Today, our wonderful Assistant Principal shared an awesome icebreaker. I enjoyed it, and it could easily be done in levels 2-3 or higher in the target language. Here is how it worked:
- Students are in groups of 3-4 people.
- Everyone says “take three.”
- One person gives a category to another person in the group. For example, they could say “favorite foods.”
- The next person lists their top three foods.
- Everyone says “take three.” Then the person who lists his favorite foods gives another category like “favorite classes” to a new group mate. That person will list their top three classes.
This would keep going until you call time. For earlier levels, you could put categories on the board to help keep kids in the target language. That will also give students time to think about their answers. You could also combine this with Zachary Jones’ Como eres activity where musicians describe themselves in three words.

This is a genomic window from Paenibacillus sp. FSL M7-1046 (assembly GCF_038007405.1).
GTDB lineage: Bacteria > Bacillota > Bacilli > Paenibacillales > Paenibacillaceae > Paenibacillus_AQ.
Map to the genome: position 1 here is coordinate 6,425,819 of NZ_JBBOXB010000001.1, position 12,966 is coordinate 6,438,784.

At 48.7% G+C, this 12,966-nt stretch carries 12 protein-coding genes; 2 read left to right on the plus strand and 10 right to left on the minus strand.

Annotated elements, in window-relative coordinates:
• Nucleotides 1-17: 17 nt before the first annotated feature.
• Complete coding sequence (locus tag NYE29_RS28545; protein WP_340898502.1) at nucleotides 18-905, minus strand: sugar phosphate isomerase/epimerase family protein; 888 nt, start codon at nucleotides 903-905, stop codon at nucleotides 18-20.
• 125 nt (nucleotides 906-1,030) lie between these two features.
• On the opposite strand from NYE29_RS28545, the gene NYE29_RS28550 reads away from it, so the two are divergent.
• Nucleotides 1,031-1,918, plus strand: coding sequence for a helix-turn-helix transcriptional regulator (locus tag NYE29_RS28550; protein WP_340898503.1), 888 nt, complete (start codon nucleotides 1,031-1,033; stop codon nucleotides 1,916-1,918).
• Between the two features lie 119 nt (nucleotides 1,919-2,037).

As the year is winding down, I am preparing my students for their final IPA instead of a final exam in level 3. Today, they will be completing an interpersonal activity then make a presentational writing activity. (They have already read this article for an interpretive reading activity.)
Today I will give each student in pairs a health problem based on how they are living their lives. Each partner has to ask questions to determine what is wrong with their partner. Then, as a follow-up, they are going to write a letter full of advice to their partner as a bit of a Dear Abby activity. They will have to take notes on what their partner says in order to successfully complete the second part of the activity. I am including my activity below if you would like to modify it for your own use. If you use this in a different way, let me know! I love input from other teachers on how you use the activities I post.
interview for letter